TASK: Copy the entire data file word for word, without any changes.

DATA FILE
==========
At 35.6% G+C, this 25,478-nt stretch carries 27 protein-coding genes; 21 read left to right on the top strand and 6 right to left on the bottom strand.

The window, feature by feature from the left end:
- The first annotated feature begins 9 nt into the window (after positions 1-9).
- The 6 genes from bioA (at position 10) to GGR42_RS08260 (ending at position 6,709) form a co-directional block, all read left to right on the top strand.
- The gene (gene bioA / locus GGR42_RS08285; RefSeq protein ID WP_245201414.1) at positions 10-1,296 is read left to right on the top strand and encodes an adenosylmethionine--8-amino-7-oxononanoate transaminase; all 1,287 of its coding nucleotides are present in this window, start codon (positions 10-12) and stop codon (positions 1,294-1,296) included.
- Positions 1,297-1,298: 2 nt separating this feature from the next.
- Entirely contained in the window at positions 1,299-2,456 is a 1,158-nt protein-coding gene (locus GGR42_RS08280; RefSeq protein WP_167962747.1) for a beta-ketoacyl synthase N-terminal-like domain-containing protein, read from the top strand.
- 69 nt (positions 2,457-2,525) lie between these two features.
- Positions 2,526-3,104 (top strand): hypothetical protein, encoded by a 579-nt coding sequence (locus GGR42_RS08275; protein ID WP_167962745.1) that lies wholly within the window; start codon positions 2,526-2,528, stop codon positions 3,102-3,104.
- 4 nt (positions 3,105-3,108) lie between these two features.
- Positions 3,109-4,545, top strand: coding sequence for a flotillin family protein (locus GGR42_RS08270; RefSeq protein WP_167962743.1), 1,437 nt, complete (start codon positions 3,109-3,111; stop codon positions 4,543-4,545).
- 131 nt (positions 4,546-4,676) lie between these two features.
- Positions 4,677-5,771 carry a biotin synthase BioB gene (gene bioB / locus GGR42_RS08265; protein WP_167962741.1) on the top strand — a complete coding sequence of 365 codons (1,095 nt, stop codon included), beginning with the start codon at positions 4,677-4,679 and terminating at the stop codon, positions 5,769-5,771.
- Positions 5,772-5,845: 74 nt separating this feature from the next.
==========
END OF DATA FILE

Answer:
At 35.6% G+C, this 25,478-nt stretch carries 27 protein-coding genes; 21 read left to right on the top strand and 6 right to left on the bottom strand.

The window, feature by feature from the left end:
- The first annotated feature begins 9 nt into the window (after positions 1-9).
- The 6 genes from bioA (at position 10) to GGR42_RS08260 (ending at position 6,709) form a co-directional block, all read left to right on the top strand.
- The gene (gene bioA / locus GGR42_RS08285; RefSeq protein ID WP_245201414.1) at positions 10-1,296 is read left to right on the top strand and encodes an adenosylmethionine--8-amino-7-oxononanoate transaminase; all 1,287 of its coding nucleotides are present in this window, start codon (positions 10-12) and stop codon (positions 1,294-1,296) included.
- Positions 1,297-1,298: 2 nt separating this feature from the next.
- Entirely contained in the window at positions 1,299-2,456 is a 1,158-nt protein-coding gene (locus GGR42_RS08280; RefSeq protein WP_167962747.1) for a beta-ketoacyl synthase N-terminal-like domain-containing protein, read from the top strand.
- 69 nt (positions 2,457-2,525) lie between these two features.
- Positions 2,526-3,104 (top strand): hypothetical protein, encoded by a 579-nt coding sequence (locus GGR42_RS08275; protein ID WP_167962745.1) that lies wholly within the window; start codon positions 2,526-2,528, stop codon positions 3,102-3,104.
- 4 nt (positions 3,105-3,108) lie between these two features.
- Positions 3,109-4,545, top strand: coding sequence for a flotillin family protein (locus GGR42_RS08270; RefSeq protein WP_167962743.1), 1,437 nt, complete (start codon positions 3,109-3,111; stop codon positions 4,543-4,545).
- 131 nt (positions 4,546-4,676) lie between these two features.
- Positions 4,677-5,771 carry a biotin synthase BioB gene (gene bioB / locus GGR42_RS08265; protein WP_167962741.1) on the top strand — a complete coding sequence of 365 codons (1,095 nt, stop codon included), beginning with the start codon at positions 4,677-4,679 and terminating at the stop codon, positions 5,769-5,771.
- Positions 5,772-5,845: 74 nt separating this feature from the next.